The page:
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The best VR I experienced all year had no tech at all

Sometimes the best virtual experiences are real. Why a piece of immersive theater blew me away more than anything I've tried that fits over my face.

I'm in a waiting room. A nurse with a sign-in sheet awaits me. On the table are a series of small vials. "Elixir," I'm told. I drink one.

I'm given a set of two keys, on a rope bracelet. I'm allowed to use these to open whatever I might find. But I'm instructed to not open any doors unless told.

With that, I begin.

I lost track of time in the rooms I explored. Things happened to me, around me. I observed people from hidden areas. I opened secret boxes and found hidden messages. I painted roses in a tiny room with a stranger.

But I wasn't playing a new survival horror game on the Oculus Rift or HTC Vive. I was attending a performance of "Then She Fell," an immersive theater production in a nondescript red brick building in a forgotten-feeling part of Bushwick, Brooklyn.

Produced by Third Rail Projects, this show has been running for years. But to me, it felt newer and fresher than any of the most cutting-edge VR experiences I've tried in 2016. It was visceral. It was intimate. It was unsettling. And even though I had no headset on, and used no controllers, I felt transported somewhere else.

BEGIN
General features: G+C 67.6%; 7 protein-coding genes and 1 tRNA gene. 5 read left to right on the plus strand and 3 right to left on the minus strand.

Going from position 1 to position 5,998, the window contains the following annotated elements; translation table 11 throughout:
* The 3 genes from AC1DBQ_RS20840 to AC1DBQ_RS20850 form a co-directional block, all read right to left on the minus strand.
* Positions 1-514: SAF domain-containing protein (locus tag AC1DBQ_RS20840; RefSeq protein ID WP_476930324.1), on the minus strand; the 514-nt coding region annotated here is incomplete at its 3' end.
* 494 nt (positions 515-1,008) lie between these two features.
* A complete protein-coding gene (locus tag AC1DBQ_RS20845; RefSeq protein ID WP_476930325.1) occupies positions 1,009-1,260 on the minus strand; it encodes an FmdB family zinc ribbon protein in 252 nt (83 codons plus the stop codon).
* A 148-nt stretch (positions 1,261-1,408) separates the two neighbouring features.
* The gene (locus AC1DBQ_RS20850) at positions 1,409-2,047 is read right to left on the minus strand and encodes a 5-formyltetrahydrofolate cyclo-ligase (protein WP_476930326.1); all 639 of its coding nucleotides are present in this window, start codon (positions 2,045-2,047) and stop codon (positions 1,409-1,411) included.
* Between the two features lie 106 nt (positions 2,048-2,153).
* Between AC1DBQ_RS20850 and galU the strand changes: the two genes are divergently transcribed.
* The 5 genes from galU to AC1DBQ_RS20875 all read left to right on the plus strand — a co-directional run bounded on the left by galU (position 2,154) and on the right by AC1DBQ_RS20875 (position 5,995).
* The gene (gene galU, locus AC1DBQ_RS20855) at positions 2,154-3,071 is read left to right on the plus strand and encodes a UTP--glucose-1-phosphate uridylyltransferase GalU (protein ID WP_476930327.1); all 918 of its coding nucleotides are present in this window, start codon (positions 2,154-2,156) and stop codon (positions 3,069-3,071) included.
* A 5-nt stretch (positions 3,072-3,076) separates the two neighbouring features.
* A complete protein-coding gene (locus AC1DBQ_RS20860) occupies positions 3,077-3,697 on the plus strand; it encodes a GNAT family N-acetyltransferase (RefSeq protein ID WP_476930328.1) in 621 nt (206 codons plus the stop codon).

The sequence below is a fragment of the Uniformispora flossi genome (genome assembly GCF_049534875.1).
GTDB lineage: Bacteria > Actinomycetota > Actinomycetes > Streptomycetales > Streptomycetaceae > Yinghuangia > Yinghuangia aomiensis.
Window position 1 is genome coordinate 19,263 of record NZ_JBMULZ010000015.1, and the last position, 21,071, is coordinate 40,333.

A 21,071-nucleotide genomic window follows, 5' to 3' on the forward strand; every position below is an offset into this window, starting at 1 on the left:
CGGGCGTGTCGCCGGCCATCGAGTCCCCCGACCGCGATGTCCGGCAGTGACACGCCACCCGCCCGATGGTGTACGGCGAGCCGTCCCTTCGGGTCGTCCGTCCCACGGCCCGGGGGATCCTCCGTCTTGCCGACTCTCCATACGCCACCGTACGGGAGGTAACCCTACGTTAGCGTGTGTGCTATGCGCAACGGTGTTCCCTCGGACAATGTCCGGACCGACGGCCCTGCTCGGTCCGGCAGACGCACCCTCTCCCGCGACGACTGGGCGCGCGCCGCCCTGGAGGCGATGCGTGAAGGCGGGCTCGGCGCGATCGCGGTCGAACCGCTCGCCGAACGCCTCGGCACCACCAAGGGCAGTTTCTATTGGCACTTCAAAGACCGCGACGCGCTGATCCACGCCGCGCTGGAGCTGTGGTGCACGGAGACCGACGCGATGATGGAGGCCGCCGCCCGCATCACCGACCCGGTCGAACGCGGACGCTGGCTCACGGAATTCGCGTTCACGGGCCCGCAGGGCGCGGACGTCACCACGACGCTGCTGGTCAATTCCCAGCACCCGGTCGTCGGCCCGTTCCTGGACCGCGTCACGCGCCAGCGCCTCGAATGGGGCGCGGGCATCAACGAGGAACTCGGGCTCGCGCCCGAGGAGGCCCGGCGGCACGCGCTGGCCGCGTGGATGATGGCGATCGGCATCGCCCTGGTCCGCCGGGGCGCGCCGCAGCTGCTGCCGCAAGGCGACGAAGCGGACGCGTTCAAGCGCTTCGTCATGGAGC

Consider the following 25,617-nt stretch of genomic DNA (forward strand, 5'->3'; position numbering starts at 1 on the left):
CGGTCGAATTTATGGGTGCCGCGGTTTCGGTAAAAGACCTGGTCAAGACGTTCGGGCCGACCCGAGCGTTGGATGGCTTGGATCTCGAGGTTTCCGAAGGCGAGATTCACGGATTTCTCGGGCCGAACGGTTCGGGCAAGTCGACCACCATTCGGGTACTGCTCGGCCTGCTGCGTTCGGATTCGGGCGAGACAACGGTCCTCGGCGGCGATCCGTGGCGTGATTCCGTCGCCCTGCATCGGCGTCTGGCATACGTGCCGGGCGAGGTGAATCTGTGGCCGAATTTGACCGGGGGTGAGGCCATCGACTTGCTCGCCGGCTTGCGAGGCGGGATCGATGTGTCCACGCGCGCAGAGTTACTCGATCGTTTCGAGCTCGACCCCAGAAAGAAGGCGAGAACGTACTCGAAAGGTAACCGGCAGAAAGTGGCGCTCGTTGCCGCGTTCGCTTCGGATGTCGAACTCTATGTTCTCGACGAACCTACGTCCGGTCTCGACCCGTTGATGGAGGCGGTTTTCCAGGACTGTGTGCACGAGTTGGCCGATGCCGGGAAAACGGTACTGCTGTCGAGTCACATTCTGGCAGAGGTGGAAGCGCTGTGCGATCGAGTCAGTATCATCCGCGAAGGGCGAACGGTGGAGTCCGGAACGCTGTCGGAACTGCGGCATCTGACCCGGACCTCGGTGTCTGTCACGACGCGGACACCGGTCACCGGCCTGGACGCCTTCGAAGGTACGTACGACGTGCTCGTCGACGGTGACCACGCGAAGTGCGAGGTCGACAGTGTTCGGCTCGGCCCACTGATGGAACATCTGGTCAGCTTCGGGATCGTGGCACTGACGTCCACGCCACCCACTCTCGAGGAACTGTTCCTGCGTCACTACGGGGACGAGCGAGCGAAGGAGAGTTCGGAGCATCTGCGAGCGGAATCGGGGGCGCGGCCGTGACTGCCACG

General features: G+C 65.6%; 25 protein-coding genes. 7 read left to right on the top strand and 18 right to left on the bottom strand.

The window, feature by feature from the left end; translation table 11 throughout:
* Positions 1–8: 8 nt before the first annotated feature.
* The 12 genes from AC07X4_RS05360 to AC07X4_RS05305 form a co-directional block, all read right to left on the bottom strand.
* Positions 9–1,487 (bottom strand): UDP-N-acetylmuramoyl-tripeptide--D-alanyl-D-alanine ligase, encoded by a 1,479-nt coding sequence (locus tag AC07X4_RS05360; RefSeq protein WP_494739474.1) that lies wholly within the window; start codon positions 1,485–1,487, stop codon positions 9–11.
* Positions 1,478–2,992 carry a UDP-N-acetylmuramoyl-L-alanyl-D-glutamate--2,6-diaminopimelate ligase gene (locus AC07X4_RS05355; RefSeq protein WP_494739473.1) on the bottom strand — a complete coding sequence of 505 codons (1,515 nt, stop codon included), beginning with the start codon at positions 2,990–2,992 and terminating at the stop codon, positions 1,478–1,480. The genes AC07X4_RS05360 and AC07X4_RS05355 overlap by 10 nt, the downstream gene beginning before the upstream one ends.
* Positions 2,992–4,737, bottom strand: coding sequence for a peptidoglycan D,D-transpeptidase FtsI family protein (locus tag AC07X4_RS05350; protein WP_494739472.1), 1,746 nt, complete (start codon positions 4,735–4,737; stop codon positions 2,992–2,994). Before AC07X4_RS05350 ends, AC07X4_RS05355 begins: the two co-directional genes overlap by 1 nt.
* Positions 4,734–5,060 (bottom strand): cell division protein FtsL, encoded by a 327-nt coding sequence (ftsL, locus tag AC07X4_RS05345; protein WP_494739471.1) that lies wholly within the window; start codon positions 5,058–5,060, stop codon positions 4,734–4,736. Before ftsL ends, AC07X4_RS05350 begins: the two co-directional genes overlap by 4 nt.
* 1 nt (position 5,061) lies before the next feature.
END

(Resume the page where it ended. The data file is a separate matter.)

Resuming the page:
Immersive theater, a genre of live performance that's started spreading, has many forms. But in none of them do you sit in the audience and passively watch a play on stage -- you participate in the presentation. It's been my obsession lately, and I've been trying to see as many as I can. It becomes addictive. Some are site-specific and freely exploratory, like the epic "Sleep No More." I spent three hours in that experience several years ago. I could go anywhere, but, I often felt alone. After all, I had to wear a mask. In "Then She Fell," I had no mask. I could see everyone, and everyone could see me. And while everything during "Sleep No More" is silent -- and for the most part, so was "Then She Fell" -- sometimes, rarely, I was asked to speak.